Written by: Lacie Dotterweich | April 29, 2020
If you haven’t seen the hit Netflix documentary “Tiger King,” chances are you have heard about it or seen the memes that are taking the internet by storm. (If you have time, I’d highly recommend you watch it as there is truly nothing quite like it!) One of the show’s main characters, Joe Exotic, feeds various dead prey (aka “roadkill”) and expired meat from Walmart to the tigers in his roadside zoo, and they are shown to be pretty skinny. While watching this, I couldn’t help but wonder: what would our members who make feed for exotic animals in zoos have to say about how the tigers in the series are fed? Thankfully, I had the opportunity to chat with Troy Tollefson, Ph.D., a nutritionist with Mazuri Exotic Animal Nutrition, who could help answer this question.
First off, what are best practices in feeding tigers, whether at a small or large operation?
Tollefson: Tigers typically are fed a commercial mixed meat diet that is comprised of ground domestic livestock meat, with added vitamin and minerals. Their diets will be supplemented with chunks of whole meat, whole rabbit or poultry carcasses, and large bones to chew on and they often fast once per week. There are dry extruded exotic feline diets on the market that may be used, but to a much lower extent in the zoo world as most people want to feed “fresh meat” to their tigers and lions.
What are the nutritional needs/demands of tigers? How are tiger diets formulated?
Tollefson: Because limited knowledge exists on the actual nutrition requirements of tigers. the National Research Council’s (NRC) guidelines for cats are often used to formulate some of the basic nutrient requirements. To determine protein requirements for any particular species, you would need to place the animals on short-term protein deficient and protein excess diets to determine that animal’s particular protein requirement and while this may be easily completed with domestic animals, for exotics this is not something that can easily be done. We are not able to place a tiger in a short-term protein-deficient state to determine a requirement – let alone being able to use the number of tigers that would be necessary to complete such a study properly.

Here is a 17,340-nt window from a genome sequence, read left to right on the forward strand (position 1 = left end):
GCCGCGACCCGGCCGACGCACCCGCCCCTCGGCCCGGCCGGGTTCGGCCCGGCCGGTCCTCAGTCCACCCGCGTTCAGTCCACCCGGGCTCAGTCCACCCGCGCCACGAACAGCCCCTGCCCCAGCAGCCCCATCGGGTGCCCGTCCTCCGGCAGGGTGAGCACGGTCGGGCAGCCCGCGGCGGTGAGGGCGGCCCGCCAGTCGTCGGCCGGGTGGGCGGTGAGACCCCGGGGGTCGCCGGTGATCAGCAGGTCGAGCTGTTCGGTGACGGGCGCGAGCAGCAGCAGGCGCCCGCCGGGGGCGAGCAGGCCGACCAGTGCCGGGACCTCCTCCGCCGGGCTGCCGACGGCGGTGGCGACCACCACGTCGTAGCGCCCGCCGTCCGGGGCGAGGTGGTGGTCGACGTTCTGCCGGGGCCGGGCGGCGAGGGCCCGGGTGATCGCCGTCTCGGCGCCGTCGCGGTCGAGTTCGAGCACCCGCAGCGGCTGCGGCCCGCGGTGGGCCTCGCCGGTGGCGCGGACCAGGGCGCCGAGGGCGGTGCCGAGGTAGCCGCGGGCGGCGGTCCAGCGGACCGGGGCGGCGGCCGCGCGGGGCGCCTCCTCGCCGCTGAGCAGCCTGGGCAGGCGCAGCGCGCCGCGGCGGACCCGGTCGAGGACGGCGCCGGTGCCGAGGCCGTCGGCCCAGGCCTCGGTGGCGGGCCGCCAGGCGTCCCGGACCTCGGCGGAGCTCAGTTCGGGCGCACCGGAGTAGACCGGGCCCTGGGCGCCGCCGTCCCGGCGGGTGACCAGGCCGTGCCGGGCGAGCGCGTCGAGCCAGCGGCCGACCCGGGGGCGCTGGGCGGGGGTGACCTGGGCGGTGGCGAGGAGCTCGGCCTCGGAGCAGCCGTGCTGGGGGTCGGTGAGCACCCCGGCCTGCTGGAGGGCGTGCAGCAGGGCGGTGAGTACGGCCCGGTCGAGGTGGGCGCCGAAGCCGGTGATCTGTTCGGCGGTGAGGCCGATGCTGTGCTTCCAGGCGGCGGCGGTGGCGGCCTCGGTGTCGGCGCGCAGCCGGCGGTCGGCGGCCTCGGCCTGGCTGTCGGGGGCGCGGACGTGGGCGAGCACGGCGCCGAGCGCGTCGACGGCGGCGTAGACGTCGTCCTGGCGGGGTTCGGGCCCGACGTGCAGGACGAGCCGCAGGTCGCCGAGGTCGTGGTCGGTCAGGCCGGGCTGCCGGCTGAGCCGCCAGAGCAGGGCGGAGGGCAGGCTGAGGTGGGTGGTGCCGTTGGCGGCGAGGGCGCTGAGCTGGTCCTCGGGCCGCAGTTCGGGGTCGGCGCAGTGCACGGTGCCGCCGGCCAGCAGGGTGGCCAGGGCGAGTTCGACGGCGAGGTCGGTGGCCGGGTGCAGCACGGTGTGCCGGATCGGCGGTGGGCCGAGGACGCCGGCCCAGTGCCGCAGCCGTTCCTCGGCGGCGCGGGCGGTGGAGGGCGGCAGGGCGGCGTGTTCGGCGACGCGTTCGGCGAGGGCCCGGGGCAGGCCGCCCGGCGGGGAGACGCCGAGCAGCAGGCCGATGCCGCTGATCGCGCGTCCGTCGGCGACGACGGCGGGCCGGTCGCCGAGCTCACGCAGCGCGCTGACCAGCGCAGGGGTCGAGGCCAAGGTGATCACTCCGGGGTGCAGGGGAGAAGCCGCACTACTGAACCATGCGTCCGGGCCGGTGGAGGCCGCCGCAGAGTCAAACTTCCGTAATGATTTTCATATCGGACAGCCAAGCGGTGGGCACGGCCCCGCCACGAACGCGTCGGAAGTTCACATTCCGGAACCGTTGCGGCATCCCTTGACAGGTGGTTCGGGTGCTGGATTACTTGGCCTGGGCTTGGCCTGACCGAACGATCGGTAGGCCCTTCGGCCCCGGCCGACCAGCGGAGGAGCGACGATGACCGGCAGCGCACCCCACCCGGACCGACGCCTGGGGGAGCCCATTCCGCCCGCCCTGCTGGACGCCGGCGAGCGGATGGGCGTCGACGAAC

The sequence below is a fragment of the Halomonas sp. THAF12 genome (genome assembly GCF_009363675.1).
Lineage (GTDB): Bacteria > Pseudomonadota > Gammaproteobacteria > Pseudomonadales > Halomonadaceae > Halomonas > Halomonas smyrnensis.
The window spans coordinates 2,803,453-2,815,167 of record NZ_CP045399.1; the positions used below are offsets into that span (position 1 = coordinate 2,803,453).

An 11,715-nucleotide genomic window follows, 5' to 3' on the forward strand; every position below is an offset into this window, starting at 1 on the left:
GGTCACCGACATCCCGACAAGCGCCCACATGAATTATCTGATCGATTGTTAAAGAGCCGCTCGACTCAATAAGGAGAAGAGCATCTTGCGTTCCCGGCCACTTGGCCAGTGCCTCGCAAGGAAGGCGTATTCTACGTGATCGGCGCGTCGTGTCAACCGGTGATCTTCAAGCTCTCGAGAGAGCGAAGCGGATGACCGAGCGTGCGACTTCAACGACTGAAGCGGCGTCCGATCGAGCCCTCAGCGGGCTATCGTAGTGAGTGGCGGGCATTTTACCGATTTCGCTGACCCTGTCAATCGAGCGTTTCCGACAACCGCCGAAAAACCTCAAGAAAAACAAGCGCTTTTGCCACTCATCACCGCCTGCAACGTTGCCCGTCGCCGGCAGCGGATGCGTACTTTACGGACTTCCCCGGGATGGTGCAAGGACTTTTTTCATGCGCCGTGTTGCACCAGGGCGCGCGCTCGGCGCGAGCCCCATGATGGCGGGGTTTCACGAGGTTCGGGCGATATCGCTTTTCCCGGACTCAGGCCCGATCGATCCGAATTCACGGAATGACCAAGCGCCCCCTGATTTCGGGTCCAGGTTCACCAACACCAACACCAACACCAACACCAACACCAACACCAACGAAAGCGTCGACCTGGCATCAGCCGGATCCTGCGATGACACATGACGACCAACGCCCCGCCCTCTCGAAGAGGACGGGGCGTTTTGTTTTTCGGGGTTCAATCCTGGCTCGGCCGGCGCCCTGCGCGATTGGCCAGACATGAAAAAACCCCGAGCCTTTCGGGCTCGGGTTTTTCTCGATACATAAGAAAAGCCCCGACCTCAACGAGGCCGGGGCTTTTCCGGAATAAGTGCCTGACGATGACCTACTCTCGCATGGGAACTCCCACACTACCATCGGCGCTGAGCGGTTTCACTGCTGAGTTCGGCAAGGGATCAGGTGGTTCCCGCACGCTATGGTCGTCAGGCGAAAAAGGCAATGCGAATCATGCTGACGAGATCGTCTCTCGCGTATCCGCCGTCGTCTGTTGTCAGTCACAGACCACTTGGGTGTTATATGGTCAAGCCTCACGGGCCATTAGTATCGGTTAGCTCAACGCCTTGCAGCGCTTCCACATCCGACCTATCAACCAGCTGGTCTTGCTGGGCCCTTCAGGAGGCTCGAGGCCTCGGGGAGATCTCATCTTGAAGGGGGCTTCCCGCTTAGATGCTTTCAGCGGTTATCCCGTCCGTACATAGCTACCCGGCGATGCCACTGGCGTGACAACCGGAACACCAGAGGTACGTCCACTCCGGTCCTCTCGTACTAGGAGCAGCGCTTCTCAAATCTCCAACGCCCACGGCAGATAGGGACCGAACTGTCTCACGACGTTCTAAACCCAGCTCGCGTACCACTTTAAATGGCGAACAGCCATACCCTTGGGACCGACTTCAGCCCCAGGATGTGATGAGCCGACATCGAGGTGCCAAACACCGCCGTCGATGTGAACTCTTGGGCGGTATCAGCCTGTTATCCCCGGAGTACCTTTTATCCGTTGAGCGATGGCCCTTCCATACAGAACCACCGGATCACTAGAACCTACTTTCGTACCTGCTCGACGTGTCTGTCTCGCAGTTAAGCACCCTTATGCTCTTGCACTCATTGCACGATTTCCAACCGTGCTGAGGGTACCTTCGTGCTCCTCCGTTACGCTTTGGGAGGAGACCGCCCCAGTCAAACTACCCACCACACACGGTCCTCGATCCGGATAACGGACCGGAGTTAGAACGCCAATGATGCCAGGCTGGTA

Tigers have known energy and digestibility requirements and some other basic requirements, but again, most are extrapolated from the NRC’s cat feeding guidelines or we may conduct research with other exotic cats or other strict carnivores and extrapolate information as appropriate to develop the diet.
What does a wild tiger’s diet look like and how does it compare to a tiger in managed care?
Tollefson: A wild tiger’s diet will vary depending on location and the availability of food, but in general, they will focus on larger prey species, such as deer, over such things as rodents or rabbits. For example, one study in India found that 47% of a tiger’s diet was Chital, which is a smaller spotted deer (80 lbs. on average), and 14.5% Sambar, which is a large deer similar to an elk that weighs around 250 lbs. Wild pig consisted of around 11% of their diet and they also ate other animals such as langurs (primate species), but more on an opportunistic basis.
We cannot replicate a wild animal’s diet in managed care situations, but as nutritionists, we try and replicate the nutrition the best we can.
When possible, we will look at wild-type diets and analyze those diet items to determine their nutrition values or examine research that others have done. When that is not possible, we will look at similar-type species’ diets.